Some people get all the crap jobs. Even though Boris Johnson was out of isolation and in the chamber, it was left to Matt Hancock to make the statement on which coronavirus tier every English region would be dumped into once the national lockdown ended next Wednesday. And knowing that only Cornwall, the Scilly Isles and the Isle of Wight – about 1% of the population – had managed to remain in the lowest tier, the health secretary knew he was in for a rough time from many of his own grumpy MPs. The majority of the country, 57%, was to be in tier two, and 42%, predominantly in the north and midlands, would be in tier 3.
Hancock began on autopilot, repeating many of the familiar tropes he has used in previous statements about thanking the country for the sacrifices it had made and asking for another push to help see the NHS through January and February. At which point his logic began to fall apart. Because if you’re trying to reduce infections during the winter months, why on earth would you grant a five-day amnesty over Christmas? It was like turning the festive period into a Killing Zone.
That though, was pretty much the intellectual highpoint of his speech. Because within seconds he was presenting the revamped tiered system as a triumph of both the previous tiers and the four-week national lockdown. There was a clear model on which the new tiers had been decided, Door Matt insisted. But not so clear as to explain why some parts of London – which was to be in tier 2 – had higher infection rates than other towns and cities which had been put in tier 3. Nor what some areas, such as Kent, south Gloucestershire and north Somerset had been doing in the past few weeks to push them straight from the former lax tier 1 straight into the highest level.
The thing is that, deep down, Hancock has no idea if the new tiers will work or not or whether a third national lockdown will be necessary. But he does know that if the shit hits the fan, it will be his fan it hits. The only time he looked remotely chipper was when he was able to inform the house that Liverpool had been downgraded to tier 2 while Greater Manchester would remain in tier 3. That would teach Greater Manchester mayor, Andy Burnham, not to get stroppy over £5m and to be as compliant as Liverpool in future. Still, the tiering system would be reviewed in two weeks’ time – and weekly thereafter – so there would be plenty of time for arguments later.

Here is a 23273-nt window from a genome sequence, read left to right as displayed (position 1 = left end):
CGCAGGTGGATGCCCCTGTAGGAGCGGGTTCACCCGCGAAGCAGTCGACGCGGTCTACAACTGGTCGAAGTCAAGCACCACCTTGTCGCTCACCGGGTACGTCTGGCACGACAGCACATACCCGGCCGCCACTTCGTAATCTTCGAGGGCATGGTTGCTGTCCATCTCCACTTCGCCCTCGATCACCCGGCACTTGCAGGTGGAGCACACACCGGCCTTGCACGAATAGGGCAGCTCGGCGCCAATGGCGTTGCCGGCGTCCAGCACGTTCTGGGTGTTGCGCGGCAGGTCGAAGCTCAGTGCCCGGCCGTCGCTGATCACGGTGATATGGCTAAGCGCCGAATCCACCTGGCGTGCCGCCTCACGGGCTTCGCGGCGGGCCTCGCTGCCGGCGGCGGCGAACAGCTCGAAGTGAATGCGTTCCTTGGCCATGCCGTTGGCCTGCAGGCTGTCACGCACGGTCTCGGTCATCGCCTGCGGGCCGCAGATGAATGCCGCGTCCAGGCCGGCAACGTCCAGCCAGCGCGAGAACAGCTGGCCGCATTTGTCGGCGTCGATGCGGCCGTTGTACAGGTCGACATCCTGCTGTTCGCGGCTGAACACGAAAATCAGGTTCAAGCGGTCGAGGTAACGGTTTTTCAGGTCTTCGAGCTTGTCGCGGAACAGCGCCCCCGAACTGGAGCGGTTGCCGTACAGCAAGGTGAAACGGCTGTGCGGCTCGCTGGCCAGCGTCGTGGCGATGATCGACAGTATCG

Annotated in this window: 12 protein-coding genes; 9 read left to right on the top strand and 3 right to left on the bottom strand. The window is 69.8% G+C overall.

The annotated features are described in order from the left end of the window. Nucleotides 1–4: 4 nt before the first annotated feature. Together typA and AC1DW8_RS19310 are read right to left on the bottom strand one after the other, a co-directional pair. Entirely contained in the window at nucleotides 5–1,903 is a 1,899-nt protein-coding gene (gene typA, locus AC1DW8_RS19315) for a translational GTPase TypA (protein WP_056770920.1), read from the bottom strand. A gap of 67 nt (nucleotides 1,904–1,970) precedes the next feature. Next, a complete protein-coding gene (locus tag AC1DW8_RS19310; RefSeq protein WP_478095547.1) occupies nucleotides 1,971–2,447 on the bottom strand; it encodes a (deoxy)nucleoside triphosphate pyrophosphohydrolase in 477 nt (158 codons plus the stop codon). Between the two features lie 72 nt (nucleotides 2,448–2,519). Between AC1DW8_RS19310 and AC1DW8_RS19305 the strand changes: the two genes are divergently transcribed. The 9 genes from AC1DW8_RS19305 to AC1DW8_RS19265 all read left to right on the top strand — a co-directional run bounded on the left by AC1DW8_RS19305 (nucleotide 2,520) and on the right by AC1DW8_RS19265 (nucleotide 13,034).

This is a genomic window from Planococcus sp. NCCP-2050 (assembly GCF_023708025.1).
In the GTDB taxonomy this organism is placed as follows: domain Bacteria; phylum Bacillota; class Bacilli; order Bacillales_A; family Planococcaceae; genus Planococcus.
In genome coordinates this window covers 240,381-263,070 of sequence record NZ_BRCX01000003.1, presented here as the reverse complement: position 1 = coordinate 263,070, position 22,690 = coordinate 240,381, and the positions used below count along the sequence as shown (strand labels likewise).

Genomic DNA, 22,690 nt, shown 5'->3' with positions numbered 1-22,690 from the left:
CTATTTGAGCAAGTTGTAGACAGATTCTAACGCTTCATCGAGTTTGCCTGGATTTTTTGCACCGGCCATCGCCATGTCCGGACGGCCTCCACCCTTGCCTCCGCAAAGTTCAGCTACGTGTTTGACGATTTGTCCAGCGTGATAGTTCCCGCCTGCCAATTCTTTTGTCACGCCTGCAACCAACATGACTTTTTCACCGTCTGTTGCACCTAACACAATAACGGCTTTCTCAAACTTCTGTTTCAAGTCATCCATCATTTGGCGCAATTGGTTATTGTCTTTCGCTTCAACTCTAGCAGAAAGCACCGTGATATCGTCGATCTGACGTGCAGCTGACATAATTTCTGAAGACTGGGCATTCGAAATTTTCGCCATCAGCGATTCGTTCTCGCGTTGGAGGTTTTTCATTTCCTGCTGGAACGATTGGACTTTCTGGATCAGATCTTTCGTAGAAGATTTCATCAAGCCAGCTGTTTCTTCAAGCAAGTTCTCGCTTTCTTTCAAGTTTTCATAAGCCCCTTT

Or now, even. The shadow health secretary, Jon Ashworth, asked for more details of what each region would need to do to move down a tier and what financial assistance would be available for those businesses most affected by being in tier 3. But – apart from a brief love-in between Boris and Jeremy Hunt who is desperate to get back into the cabinet, a prospect that Door Matt experiences, probably correctly, as an existential threat – that was nothing compared to some of the complaints from his own backbenches.
Many MPs from rural constituencies in the south – and a few in the north – were incredulous they had been downgraded to tier 2, while MPs from the more upmarket parts of Kent were incandescent that they had been bundled up with the more deprived areas of the county. Their constituents didn’t spend a fortune to live in the Lorry Park of England only to be contaminated by people living in the Thames estuary.
How come Kent couldn’t be treated as various districts rather than a single region? After all, Slough had managed to be treated as a lone tier 3 outlier in Berkshire. There again, Windsor was awfully close to Slough, and it wouldn’t do for Her Maj to be confined to a tier 3 area. Come the end, Hancock had received such a kicking, it looked as if there would be tiers before bedtime.
Boris did make an appearance at a Downing Street press conference in the afternoon, which was basically a more shambolic – at one point Johnson appeared to lose his place and nearly dropped his papers – version of Hancock’s statement. Only without cohorts of MPs to complain about which tier their constituency would be put in. Johnson rambled on about how it was important to “keep our foot on the throat of the beast” – most people would reckon the virus has had its foot on our throats for most of the last eight months – and had no idea how he was going to roll out the mass-testing system that would enable regions to come down from tier three to tier two. It would help if Boris thought before speaking sometimes. Every time he talks, a little more confidence that the virus can be beaten ebbs away. We need a leader not a harlequin.
Luckily, the prime minister was flanked by Chris Whitty and Patrick Vallance to give the briefing a little more credibility. Both made clear that though they hoped the new tiering system would be effective, it was still very much a work in progress. They also hinted that if it had been left to them, there would have been no Christmas amnesty and that hugging elderly relatives could be handing out a death sentence. Boris nodded earnestly, apparently unaware that the Christmas freedom pass had been his decision. Then, as Hancock would happily tell you, personal responsibility has never been one of Johnson’s strong points.